- Brown leaf tips
- Yellowing leaves
- Wilting and drooping peace lily leaves
- Stunted growth
- Black and weak roots
If the plant is diseased, the symptoms of the disease will appear alongside these two signs. The good news is that you can revive the peace lily by following a great recovery plan I have explained below.
How you can heal the overwatered peace lily
After fixing your watering routine, you can heal the peace lily in the following ways:
1. Stop watering it
Already, the soil has too much water, and adding more will only worsen the problem. Stopping the watering process prevents this.
2. Treat the diseases
If you observe any other symptoms beyond the ones specific to overwatering, you should have samples of the plant tested to find out which exact disease is affecting the lily. The lab should then recommend the required treatment regime to revive your peace lily.
3. Cut off affected leaves
The affected leaves, which will change color, should be cut off at the base of the stem. If the leaves are only wilted and not affected by a disease, don’t cut them off since they’ll likely recover.
4. Follow a good peace lily care plan
Besides watering issues, check to see whether you’re keeping the plant’s routine in terms of fertilization, humidity, temperature, and sunlight.
These exercises, when performed well, will see your droopy peace lily recover to green, turgid leaves. It may take up to 2 weeks for the plant to recover from this episode.
How to fix and prevent overwatering
The first step in fixing the overwatering problem is changing the watering routine. The plant usually only needs water when its leaves are slightly wilted. Otherwise, normal periodic watering could still be too much for it.
The second step is to make sure the plant’s pot has a drainage hole about midway from the bottom. This way, even if you gave it too much water, the excess amount would simply drain out and leave only the lower part with large amounts. As the roots of the peace lily rarely grow that deep, it won’t be affected.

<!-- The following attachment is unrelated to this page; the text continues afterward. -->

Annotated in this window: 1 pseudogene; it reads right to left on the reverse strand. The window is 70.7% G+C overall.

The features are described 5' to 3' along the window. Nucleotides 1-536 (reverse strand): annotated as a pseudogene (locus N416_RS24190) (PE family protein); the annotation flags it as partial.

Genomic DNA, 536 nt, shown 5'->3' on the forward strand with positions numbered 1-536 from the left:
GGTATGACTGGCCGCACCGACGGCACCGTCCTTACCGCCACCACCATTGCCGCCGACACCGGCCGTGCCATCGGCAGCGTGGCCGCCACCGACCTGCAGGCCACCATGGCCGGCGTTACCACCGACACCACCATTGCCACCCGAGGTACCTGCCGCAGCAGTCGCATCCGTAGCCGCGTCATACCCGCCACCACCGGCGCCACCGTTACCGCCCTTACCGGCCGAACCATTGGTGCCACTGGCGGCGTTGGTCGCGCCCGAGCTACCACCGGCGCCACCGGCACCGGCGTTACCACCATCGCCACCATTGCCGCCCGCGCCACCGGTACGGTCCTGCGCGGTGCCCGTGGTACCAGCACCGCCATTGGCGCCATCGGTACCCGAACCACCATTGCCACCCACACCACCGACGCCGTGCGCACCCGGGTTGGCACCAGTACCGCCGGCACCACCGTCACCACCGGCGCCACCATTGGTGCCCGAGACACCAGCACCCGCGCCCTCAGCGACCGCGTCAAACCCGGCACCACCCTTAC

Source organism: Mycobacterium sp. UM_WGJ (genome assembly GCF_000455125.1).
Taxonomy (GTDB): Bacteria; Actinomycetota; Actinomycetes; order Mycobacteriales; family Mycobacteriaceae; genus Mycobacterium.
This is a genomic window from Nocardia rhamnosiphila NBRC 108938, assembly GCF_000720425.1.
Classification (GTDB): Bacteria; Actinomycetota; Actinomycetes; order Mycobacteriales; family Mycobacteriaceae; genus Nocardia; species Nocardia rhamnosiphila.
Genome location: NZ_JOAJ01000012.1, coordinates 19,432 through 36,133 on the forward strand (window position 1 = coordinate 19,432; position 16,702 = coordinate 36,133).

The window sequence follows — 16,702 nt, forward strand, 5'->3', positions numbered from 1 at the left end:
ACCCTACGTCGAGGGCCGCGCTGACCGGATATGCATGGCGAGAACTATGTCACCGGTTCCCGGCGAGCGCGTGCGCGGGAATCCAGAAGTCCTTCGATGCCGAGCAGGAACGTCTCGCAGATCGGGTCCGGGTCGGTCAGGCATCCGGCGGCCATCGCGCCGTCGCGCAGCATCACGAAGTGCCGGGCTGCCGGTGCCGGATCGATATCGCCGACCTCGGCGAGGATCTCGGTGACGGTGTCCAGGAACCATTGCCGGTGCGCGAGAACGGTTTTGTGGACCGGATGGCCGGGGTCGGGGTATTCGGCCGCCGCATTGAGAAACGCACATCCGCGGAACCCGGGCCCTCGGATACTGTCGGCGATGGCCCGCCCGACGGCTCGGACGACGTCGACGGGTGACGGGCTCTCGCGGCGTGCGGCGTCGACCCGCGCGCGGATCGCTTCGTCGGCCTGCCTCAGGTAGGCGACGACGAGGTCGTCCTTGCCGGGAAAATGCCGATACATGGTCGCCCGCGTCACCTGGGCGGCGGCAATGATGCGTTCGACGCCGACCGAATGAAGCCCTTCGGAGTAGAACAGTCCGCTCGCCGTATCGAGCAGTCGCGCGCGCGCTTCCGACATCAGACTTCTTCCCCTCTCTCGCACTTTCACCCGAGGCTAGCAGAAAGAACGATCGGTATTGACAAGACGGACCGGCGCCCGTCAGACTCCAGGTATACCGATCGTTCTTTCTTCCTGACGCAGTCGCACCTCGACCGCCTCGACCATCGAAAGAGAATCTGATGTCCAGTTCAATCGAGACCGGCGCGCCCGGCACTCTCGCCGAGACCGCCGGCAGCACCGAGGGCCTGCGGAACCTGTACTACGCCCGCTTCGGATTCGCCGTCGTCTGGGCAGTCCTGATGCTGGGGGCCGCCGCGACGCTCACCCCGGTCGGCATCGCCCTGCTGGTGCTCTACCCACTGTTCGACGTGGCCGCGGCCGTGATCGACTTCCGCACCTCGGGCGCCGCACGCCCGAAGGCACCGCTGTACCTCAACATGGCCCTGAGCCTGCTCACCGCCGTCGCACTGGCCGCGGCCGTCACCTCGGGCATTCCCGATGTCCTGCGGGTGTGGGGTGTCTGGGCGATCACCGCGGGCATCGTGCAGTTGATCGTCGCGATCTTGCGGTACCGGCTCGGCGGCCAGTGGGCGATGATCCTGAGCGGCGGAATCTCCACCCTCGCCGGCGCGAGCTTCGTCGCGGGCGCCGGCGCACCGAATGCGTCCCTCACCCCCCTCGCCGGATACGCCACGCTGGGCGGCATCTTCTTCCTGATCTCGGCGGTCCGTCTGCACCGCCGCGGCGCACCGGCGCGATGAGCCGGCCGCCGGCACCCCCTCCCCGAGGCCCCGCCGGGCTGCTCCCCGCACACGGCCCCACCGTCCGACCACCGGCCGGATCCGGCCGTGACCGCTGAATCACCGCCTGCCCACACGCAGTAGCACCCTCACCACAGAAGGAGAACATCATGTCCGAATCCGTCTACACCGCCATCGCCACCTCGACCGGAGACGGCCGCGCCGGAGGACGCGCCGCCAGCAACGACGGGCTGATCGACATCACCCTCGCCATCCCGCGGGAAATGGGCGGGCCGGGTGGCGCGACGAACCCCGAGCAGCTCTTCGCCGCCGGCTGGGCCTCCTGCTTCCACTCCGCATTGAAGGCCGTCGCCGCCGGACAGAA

The third step is to avoid watering your peace lily at night. Your lily is likely to get diseased when watered at night than during the day.
One foolproof way to know when to water the plant is using a water sensor. It’s like a thermometer for the soil but it instead measures the water level. You simply stick its end into the soil and take a reading. Some good soil pH testers also work as moisture meters so you can get one for this purpose.
For the peace lily, the best reading should be around 7. If it goes to around 4, it’s time to water it. If more than 7, you’re giving the plant too much water.
Pro tip: If you don’t have a water sensor, poke your index finger into the soil around the plant up to the second knuckle then pull out some soil. If you can’t make a ball with the soil, it’s too dry and needs watering. If you can make a ball with it but can’t squeeze water from it, then it’s just right. If you can squeeze water from this ball, there’s too much water in it.
If you’re traveling and you’re not sure how long your peace lily will stay without water, I’d recommend you use watering globes that last up to 14 days to keep the spathiphyllum hydrated.
 Dr. Leonard Perry, Horticulture Professor, University of Vermont: Easy Houseplant – The Peace Lily
 David Graper, Horticulture Specialist, SDSU Extension: Care of Peace Lilies
 D. J. Norman, Ph.D., University of Florida IFAS: Diseases of Spathiphyllum